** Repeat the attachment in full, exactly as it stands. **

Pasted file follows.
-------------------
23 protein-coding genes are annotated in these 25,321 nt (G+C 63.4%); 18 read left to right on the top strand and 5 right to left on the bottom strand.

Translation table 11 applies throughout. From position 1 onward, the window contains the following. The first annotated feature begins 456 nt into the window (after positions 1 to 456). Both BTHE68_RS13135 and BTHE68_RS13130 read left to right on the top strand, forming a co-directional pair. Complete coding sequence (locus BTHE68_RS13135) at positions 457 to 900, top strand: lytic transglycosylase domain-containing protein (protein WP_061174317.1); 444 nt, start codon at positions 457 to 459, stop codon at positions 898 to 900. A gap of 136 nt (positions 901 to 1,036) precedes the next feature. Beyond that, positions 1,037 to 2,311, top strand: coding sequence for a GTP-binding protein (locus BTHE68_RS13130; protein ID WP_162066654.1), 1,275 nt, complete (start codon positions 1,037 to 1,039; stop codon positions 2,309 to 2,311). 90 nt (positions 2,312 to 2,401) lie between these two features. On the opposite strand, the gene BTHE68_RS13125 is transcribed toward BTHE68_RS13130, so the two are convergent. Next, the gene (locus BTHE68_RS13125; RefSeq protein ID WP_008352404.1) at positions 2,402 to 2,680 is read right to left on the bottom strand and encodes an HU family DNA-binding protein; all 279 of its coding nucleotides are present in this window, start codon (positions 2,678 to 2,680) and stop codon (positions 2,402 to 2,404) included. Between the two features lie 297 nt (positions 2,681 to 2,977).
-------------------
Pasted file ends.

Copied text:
23 protein-coding genes are annotated in these 25,321 nt (G+C 63.4%); 18 read left to right on the top strand and 5 right to left on the bottom strand.

Translation table 11 applies throughout. From position 1 onward, the window contains the following. The first annotated feature begins 456 nt into the window (after positions 1 to 456). Both BTHE68_RS13135 and BTHE68_RS13130 read left to right on the top strand, forming a co-directional pair. Complete coding sequence (locus BTHE68_RS13135) at positions 457 to 900, top strand: lytic transglycosylase domain-containing protein (protein WP_061174317.1); 444 nt, start codon at positions 457 to 459, stop codon at positions 898 to 900. A gap of 136 nt (positions 901 to 1,036) precedes the next feature. Beyond that, positions 1,037 to 2,311, top strand: coding sequence for a GTP-binding protein (locus BTHE68_RS13130; protein ID WP_162066654.1), 1,275 nt, complete (start codon positions 1,037 to 1,039; stop codon positions 2,309 to 2,311). 90 nt (positions 2,312 to 2,401) lie between these two features. On the opposite strand, the gene BTHE68_RS13125 is transcribed toward BTHE68_RS13130, so the two are convergent. Next, the gene (locus BTHE68_RS13125; RefSeq protein ID WP_008352404.1) at positions 2,402 to 2,680 is read right to left on the bottom strand and encodes an HU family DNA-binding protein; all 279 of its coding nucleotides are present in this window, start codon (positions 2,678 to 2,680) and stop codon (positions 2,402 to 2,404) included. Between the two features lie 297 nt (positions 2,681 to 2,977).